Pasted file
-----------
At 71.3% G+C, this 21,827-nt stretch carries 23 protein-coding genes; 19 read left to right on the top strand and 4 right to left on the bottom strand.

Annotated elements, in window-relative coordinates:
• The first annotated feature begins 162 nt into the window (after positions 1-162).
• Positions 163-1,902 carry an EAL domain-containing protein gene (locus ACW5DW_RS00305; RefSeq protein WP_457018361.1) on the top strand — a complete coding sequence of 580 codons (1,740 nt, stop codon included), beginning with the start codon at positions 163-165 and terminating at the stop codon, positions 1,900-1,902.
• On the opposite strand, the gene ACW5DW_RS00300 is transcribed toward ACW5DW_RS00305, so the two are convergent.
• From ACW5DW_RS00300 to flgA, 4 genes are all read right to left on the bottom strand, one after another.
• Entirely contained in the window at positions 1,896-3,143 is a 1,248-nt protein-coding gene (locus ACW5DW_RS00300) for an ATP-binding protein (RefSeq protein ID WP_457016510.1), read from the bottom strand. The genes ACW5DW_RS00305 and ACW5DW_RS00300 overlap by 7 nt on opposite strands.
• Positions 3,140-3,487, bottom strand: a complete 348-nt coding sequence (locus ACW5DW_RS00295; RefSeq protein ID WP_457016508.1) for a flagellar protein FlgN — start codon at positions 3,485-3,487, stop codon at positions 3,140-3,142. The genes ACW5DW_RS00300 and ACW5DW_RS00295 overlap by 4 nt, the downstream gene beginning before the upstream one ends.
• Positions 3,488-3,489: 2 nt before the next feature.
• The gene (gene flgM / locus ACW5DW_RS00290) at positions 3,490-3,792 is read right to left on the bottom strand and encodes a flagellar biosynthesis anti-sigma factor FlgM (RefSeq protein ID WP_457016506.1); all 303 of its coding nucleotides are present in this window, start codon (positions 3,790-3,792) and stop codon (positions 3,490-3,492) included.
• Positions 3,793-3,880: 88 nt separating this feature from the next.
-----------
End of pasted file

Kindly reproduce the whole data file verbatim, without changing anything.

At 71.3% G+C, this 21,827-nt stretch carries 23 protein-coding genes; 19 read left to right on the top strand and 4 right to left on the bottom strand.

Annotated elements, in window-relative coordinates:
• The first annotated feature begins 162 nt into the window (after positions 1-162).
• Positions 163-1,902 carry an EAL domain-containing protein gene (locus ACW5DW_RS00305; RefSeq protein WP_457018361.1) on the top strand — a complete coding sequence of 580 codons (1,740 nt, stop codon included), beginning with the start codon at positions 163-165 and terminating at the stop codon, positions 1,900-1,902.
• On the opposite strand, the gene ACW5DW_RS00300 is transcribed toward ACW5DW_RS00305, so the two are convergent.
• From ACW5DW_RS00300 to flgA, 4 genes are all read right to left on the bottom strand, one after another.
• Entirely contained in the window at positions 1,896-3,143 is a 1,248-nt protein-coding gene (locus ACW5DW_RS00300) for an ATP-binding protein (RefSeq protein ID WP_457016510.1), read from the bottom strand. The genes ACW5DW_RS00305 and ACW5DW_RS00300 overlap by 7 nt on opposite strands.
• Positions 3,140-3,487, bottom strand: a complete 348-nt coding sequence (locus ACW5DW_RS00295; RefSeq protein ID WP_457016508.1) for a flagellar protein FlgN — start codon at positions 3,485-3,487, stop codon at positions 3,140-3,142. The genes ACW5DW_RS00300 and ACW5DW_RS00295 overlap by 4 nt, the downstream gene beginning before the upstream one ends.
• Positions 3,488-3,489: 2 nt before the next feature.
• The gene (gene flgM / locus ACW5DW_RS00290) at positions 3,490-3,792 is read right to left on the bottom strand and encodes a flagellar biosynthesis anti-sigma factor FlgM (RefSeq protein ID WP_457016506.1); all 303 of its coding nucleotides are present in this window, start codon (positions 3,790-3,792) and stop codon (positions 3,490-3,492) included.
• Positions 3,793-3,880: 88 nt separating this feature from the next.